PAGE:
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=== Falun Gong

5. Sect ban hits
Yahoo! Asia/Wise News, Jan. 3, 2000
A Falun Gong sect member hoping to visit his sick grandmother in Macau has
been turned back by the enclave's immigration officials at the border.

Li Kwok-man said he was not given any reasons for being denied entry,
although he suspects it was probably because he joined other sect members in
a protest at the enclave during its handover last month.
[...more...]   [Need the full story? Read this]
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6. Overseas Falun Gong faithful 'blacklisted'
South China Morning Post/AFP, Jan. 6, 2000
Beijing has drawn up a blacklist of 1,000 Chinese followers of the banned
Falun Gong sect living abroad, a human rights group reported yesterday.

Names had been supplied by overseas "secret agents" and handed over to the
service, which was made up of officials from the state security ministry or
secret police, the national police and border police, the Hong Kong-based
centre said.

On New Year's Eve, 12 members of the Falun Gong named on the list were
stopped at Beijing airport as they arrived from Japan.
[...more...]   [Need the full story? Read this]
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7. 'Re-education' to mark Zhongnanhai siege
Yahoo! Asia/South China Morning Post, Jan. 4, 2000
Beijing is to launch a national ideological campaign ahead of the first
anniversary of the Zhongnanhai Communist Party headquarters siege by Falun

On April 25 last year, more than 10,000 affiliates of the quasi-Buddhist sect
surrounded Zhongnanhai in a show of force that prompted President Jiang Zemin
to launch a ruthless crackdown.

A security source in Beijing said yesterday that the aim of the
"re-education" campaign was to "purge the residual poison of the Falun Gong".

"Party authorities specifically want to ensure the purity of medium- to
senior-level cadres. Officials are encouraged to expose the Falun Gong
affiliation of those of their colleagues who have not voluntarily admitted
their mistakes."

Diplomatic analysts said security departments had dossiers on many cadres
nationwide who were Falun Gong converts. They said more would probably be
brought to trial or otherwise penalised in coming months.
[...more...]   [Need the full story? Read this]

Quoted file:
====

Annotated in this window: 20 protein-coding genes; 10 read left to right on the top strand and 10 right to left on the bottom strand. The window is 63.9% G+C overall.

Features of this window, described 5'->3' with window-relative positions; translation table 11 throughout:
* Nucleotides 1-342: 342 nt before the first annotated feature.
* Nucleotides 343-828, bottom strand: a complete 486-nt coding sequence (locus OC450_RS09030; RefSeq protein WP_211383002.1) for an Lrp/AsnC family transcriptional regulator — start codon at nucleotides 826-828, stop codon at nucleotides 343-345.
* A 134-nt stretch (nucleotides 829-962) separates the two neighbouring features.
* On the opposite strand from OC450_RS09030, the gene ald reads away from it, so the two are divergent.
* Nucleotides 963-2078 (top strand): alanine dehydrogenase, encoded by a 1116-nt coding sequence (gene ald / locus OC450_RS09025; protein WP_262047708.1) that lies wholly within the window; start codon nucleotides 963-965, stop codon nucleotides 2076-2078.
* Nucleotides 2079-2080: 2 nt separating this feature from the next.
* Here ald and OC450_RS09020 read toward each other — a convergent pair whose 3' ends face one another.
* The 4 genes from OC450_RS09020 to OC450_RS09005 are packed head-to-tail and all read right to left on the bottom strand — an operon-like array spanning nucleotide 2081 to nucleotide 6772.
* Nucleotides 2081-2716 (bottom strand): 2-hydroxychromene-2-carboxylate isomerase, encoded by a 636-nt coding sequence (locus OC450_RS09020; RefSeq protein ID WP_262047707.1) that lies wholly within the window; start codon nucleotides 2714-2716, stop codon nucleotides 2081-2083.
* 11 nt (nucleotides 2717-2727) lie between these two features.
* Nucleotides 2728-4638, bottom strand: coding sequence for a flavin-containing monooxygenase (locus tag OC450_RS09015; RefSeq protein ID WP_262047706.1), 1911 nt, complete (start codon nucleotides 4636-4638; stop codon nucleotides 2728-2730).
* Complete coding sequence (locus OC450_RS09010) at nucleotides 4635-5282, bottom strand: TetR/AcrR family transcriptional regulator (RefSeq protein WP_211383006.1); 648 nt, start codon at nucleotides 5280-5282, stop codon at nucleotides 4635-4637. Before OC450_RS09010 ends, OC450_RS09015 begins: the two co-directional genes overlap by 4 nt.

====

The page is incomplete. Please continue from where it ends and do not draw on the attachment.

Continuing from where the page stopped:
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8. China jails Falungong leaders for printing books and posters
Yahoo! Asia/AFP, Jan. 6, 2000
China on Thursday sentenced a husband and wife team to six and eight years in
prison for printing millions of Falungong books and posters, a human rights
group said.

They are accused of publishing five million volumes of Falungong books from
July 1996 to April 1999, and 1.3 million posters, raking in a profit of 10
million dollars, the information centre quoted the court as saying.

State media reported it was the biggest collection of Falungong material and
said the couple, who managed the printing company Shenshen Group in Wuhan,
also made 580,000 video products and more than 40,000 practitioners uniforms,
earning a combined profit of 27 million yuan.
[...more...]   [Need the full story? Read this]
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9. Tracing Falun Gong's roots in the US
Christian Science Monitor, Jan. 6, 2000
(...) In the US, much of its growth is still within the Chinese immigrant
community. At the same time, Falun Gong - Chinese for "cultivation of the
Buddhist Wheel of Law" - is becoming another contribution to American
religious diversity and benefiting from increasing religious tolerance among

"As far as Falun Gong goes..., Li's kind of a latecomer in the world of
qigong, and you have to understand him in the context of the popularity of
qigong in China in the 1980s," says Mr. Wu. He describes Falun Gong as
utilizing qigong exercise but concentrating mostly on the spiritual aspect.

Practitioners say Americans from non-Chinese backgrounds have joined the
movement in steadily increasing numbers since the English edition of Li
Hongzhi's teachings came out two years ago. Now, it is possible to download
the book from the Internet.

The added benefit of Falun Gong is that practicing it requires little effort,
Wu says. "It has a very wide appeal because for other forms of qigong, the
question is, what happens if you don't do the exercises? Li says, 'If I plant
the wheel in you, you don't have to worry.' "

Wu has some reservations about such an approach, which he says moves the
focus from the practitioner to the master. Also of concern to Wu is Li's
claim that he talks of the truth of the entire galaxy and places himself
above all other ancient Buddhist and Taoist sages.

"I myself feel [Falun Gong] has cult tendencies in that when the master says
I am going to plant something in you, and it's me protecting you, it's
actually encouraging a worship of him, a dependence on him. He has an
organization. I've seen the constitution of the organization, and he's the
only leader who can teach the principles of Falun Gong," Wu says.

Overall, practitioners' reasons for following Falun Gong are similar to the
reasons Americans from other backgrounds adopt Eastern religions and
practices - a search for a different philosophy, a freer way to express
spirituality, and a healthy exercise routine. Indeed, many practitioners
interviewed said they had a prior interest in Buddhism, Taoism, qigong, or
martial arts. And while most said they no longer strictly adhered to the
religious background they came from, they did not see any inherent conflict
between their religious heritage and their new practice.